Data_Sheet_1_The Impact of Antiretroviral Therapy on Malaria Parasite Transmission.pdf (122.29 kB)

Data_Sheet_1_The Impact of Antiretroviral Therapy on Malaria Parasite Transmission.pdf

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posted on 24.01.2020, 13:26 by Raquel Azevedo, António M. Mendes, Miguel Prudêncio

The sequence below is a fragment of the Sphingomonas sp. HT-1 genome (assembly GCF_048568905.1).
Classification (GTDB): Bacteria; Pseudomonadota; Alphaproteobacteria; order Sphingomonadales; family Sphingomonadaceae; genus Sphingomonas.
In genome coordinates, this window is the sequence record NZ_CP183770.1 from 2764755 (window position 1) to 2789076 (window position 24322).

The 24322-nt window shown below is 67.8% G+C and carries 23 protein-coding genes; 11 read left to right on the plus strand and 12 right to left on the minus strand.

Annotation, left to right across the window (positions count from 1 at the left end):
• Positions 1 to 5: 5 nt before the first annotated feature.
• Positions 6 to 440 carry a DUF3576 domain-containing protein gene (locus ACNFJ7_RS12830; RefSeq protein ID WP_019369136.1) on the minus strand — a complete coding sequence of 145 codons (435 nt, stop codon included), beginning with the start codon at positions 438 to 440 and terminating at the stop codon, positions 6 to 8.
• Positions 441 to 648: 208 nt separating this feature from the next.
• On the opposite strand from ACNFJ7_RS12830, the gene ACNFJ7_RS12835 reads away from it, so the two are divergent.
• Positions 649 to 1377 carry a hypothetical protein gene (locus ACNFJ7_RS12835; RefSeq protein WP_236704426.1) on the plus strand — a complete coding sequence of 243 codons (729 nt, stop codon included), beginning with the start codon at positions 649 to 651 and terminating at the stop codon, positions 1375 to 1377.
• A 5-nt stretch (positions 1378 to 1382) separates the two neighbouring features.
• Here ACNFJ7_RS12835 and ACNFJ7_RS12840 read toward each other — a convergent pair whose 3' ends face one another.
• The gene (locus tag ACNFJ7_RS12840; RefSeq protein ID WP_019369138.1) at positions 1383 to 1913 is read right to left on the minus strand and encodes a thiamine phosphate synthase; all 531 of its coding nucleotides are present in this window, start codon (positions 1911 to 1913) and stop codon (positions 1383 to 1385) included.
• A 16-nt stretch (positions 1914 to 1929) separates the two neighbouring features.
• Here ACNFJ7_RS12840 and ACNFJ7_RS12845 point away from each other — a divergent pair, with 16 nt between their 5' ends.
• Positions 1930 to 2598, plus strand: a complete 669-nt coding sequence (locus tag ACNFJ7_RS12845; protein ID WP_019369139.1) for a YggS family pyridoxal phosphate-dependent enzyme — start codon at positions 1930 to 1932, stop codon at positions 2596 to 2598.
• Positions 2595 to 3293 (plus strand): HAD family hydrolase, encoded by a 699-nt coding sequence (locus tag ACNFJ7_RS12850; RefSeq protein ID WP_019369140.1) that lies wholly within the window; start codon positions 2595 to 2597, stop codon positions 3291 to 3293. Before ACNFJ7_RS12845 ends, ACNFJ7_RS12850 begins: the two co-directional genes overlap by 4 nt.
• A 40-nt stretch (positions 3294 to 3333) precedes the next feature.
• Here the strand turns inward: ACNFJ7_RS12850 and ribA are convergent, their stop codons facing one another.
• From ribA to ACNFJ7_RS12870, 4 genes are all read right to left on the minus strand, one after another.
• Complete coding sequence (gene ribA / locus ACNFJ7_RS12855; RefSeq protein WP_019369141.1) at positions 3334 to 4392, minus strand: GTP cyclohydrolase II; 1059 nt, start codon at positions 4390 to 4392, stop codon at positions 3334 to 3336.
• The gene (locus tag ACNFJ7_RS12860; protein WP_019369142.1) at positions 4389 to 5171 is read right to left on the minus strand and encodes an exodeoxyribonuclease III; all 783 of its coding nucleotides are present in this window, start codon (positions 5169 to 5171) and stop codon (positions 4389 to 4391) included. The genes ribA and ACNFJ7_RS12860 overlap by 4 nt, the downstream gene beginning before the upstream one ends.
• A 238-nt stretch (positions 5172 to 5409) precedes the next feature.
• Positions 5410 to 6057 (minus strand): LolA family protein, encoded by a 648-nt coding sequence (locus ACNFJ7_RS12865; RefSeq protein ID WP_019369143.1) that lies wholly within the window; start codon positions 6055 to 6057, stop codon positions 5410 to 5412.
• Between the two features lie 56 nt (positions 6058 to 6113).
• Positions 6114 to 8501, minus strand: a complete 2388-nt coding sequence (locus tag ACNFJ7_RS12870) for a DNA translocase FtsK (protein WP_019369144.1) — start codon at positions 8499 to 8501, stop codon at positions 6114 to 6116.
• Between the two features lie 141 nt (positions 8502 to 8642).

Coendemicity between the human immunodeficiency virus (HIV) and Plasmodium parasites, the causative agents of acquired immunodeficiency syndrome (AIDS) and malaria, respectively, occurs in several regions around the world. Although the impact of the interaction between these two organisms is not well understood, it is thought that the outcome of either disease may be negatively influenced by coinfection. Therefore, it is important to understand how current first-line antiretroviral therapies (ART) might impact Plasmodium infection in these regions. Here, we describe the effect of 18 antiretroviral compounds and of first-line ART on the blood and sporogonic stages of Plasmodium berghei in vitro and in vivo. We show that the combination zidovudine + lamivudine + lopinavir/ritonavir (LPV/r), employed as first-line HIV treatment in the field, has a strong inhibitory activity on the sporogonic stages of P. berghei and that several non-nucleoside reverse transcriptase inhibitors (NNRTI) have a moderate effect on this stage of the parasite’s life cycle. Our results expose the effect of current first-line ART on Plasmodium infection and identify potential alternative therapies for HIV/AIDS that might impact malaria transmission.

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